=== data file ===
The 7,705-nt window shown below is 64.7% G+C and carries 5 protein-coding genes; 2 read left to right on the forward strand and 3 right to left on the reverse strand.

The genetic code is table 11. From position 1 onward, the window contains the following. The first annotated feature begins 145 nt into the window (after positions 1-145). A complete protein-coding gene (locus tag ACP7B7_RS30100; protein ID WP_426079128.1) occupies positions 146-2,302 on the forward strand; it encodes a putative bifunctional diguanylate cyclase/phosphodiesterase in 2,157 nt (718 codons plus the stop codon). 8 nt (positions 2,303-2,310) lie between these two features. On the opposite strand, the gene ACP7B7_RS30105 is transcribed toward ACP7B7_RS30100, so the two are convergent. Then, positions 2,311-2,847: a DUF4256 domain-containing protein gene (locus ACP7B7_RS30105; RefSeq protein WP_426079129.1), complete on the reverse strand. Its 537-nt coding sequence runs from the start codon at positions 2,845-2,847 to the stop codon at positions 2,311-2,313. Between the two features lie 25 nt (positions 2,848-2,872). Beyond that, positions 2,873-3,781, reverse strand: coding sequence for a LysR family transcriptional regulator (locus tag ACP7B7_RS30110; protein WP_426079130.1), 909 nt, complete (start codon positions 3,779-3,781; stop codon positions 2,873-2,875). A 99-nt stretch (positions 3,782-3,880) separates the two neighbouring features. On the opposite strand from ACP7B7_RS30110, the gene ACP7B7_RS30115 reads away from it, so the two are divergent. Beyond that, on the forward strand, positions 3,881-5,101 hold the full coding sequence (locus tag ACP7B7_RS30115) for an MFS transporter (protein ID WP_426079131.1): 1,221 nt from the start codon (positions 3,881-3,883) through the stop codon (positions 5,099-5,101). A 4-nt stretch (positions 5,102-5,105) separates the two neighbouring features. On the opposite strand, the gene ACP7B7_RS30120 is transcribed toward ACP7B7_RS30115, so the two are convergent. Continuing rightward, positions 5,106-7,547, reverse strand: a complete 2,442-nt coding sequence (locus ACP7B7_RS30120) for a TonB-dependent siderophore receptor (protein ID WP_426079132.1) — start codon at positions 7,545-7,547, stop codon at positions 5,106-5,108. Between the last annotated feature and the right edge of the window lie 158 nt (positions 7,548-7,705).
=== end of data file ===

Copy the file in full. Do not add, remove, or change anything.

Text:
The 7,705-nt window shown below is 64.7% G+C and carries 5 protein-coding genes; 2 read left to right on the forward strand and 3 right to left on the reverse strand.

The genetic code is table 11. From position 1 onward, the window contains the following. The first annotated feature begins 145 nt into the window (after positions 1-145). A complete protein-coding gene (locus tag ACP7B7_RS30100; protein ID WP_426079128.1) occupies positions 146-2,302 on the forward strand; it encodes a putative bifunctional diguanylate cyclase/phosphodiesterase in 2,157 nt (718 codons plus the stop codon). 8 nt (positions 2,303-2,310) lie between these two features. On the opposite strand, the gene ACP7B7_RS30105 is transcribed toward ACP7B7_RS30100, so the two are convergent. Then, positions 2,311-2,847: a DUF4256 domain-containing protein gene (locus ACP7B7_RS30105; RefSeq protein WP_426079129.1), complete on the reverse strand. Its 537-nt coding sequence runs from the start codon at positions 2,845-2,847 to the stop codon at positions 2,311-2,313. Between the two features lie 25 nt (positions 2,848-2,872). Beyond that, positions 2,873-3,781, reverse strand: coding sequence for a LysR family transcriptional regulator (locus tag ACP7B7_RS30110; protein WP_426079130.1), 909 nt, complete (start codon positions 3,779-3,781; stop codon positions 2,873-2,875). A 99-nt stretch (positions 3,782-3,880) separates the two neighbouring features. On the opposite strand from ACP7B7_RS30110, the gene ACP7B7_RS30115 reads away from it, so the two are divergent. Beyond that, on the forward strand, positions 3,881-5,101 hold the full coding sequence (locus tag ACP7B7_RS30115) for an MFS transporter (protein ID WP_426079131.1): 1,221 nt from the start codon (positions 3,881-3,883) through the stop codon (positions 5,099-5,101). A 4-nt stretch (positions 5,102-5,105) separates the two neighbouring features. On the opposite strand, the gene ACP7B7_RS30120 is transcribed toward ACP7B7_RS30115, so the two are convergent. Continuing rightward, positions 5,106-7,547, reverse strand: a complete 2,442-nt coding sequence (locus ACP7B7_RS30120) for a TonB-dependent siderophore receptor (protein ID WP_426079132.1) — start codon at positions 7,545-7,547, stop codon at positions 5,106-5,108. Between the last annotated feature and the right edge of the window lie 158 nt (positions 7,548-7,705).